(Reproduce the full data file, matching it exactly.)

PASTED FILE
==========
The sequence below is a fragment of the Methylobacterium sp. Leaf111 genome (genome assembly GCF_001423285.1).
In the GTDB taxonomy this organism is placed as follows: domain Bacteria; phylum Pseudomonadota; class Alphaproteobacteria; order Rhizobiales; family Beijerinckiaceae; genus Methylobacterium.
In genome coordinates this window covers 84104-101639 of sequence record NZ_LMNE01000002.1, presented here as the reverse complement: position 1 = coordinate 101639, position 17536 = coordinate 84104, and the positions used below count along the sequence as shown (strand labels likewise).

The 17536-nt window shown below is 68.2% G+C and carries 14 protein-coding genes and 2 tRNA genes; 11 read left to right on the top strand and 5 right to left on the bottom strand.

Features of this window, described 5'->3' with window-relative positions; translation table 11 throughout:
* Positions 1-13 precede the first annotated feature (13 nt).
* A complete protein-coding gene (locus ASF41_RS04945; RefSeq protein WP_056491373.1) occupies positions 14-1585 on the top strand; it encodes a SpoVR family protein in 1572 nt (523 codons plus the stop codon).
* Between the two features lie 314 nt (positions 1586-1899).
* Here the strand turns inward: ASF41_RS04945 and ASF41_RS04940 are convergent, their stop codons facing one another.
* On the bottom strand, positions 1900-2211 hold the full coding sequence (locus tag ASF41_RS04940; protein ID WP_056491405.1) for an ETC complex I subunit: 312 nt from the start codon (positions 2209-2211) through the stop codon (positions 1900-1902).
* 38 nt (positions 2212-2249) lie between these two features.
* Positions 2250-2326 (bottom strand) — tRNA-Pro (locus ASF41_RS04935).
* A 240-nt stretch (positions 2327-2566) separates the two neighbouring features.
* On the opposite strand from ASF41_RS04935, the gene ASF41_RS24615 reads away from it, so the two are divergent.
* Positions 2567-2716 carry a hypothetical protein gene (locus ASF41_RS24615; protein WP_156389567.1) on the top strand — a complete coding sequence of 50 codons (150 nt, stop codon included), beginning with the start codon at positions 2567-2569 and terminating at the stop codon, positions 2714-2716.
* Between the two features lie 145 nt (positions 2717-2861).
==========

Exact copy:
The sequence below is a fragment of the Methylobacterium sp. Leaf111 genome (genome assembly GCF_001423285.1).
In the GTDB taxonomy this organism is placed as follows: domain Bacteria; phylum Pseudomonadota; class Alphaproteobacteria; order Rhizobiales; family Beijerinckiaceae; genus Methylobacterium.
In genome coordinates this window covers 84104-101639 of sequence record NZ_LMNE01000002.1, presented here as the reverse complement: position 1 = coordinate 101639, position 17536 = coordinate 84104, and the positions used below count along the sequence as shown (strand labels likewise).

The 17536-nt window shown below is 68.2% G+C and carries 14 protein-coding genes and 2 tRNA genes; 11 read left to right on the top strand and 5 right to left on the bottom strand.

Features of this window, described 5'->3' with window-relative positions; translation table 11 throughout:
* Positions 1-13 precede the first annotated feature (13 nt).
* A complete protein-coding gene (locus ASF41_RS04945; RefSeq protein WP_056491373.1) occupies positions 14-1585 on the top strand; it encodes a SpoVR family protein in 1572 nt (523 codons plus the stop codon).
* Between the two features lie 314 nt (positions 1586-1899).
* Here the strand turns inward: ASF41_RS04945 and ASF41_RS04940 are convergent, their stop codons facing one another.
* On the bottom strand, positions 1900-2211 hold the full coding sequence (locus tag ASF41_RS04940; protein ID WP_056491405.1) for an ETC complex I subunit: 312 nt from the start codon (positions 2209-2211) through the stop codon (positions 1900-1902).
* 38 nt (positions 2212-2249) lie between these two features.
* Positions 2250-2326 (bottom strand) — tRNA-Pro (locus ASF41_RS04935).
* A 240-nt stretch (positions 2327-2566) separates the two neighbouring features.
* On the opposite strand from ASF41_RS04935, the gene ASF41_RS24615 reads away from it, so the two are divergent.
* Positions 2567-2716 carry a hypothetical protein gene (locus ASF41_RS24615; protein WP_156389567.1) on the top strand — a complete coding sequence of 50 codons (150 nt, stop codon included), beginning with the start codon at positions 2567-2569 and terminating at the stop codon, positions 2714-2716.
* Between the two features lie 145 nt (positions 2717-2861).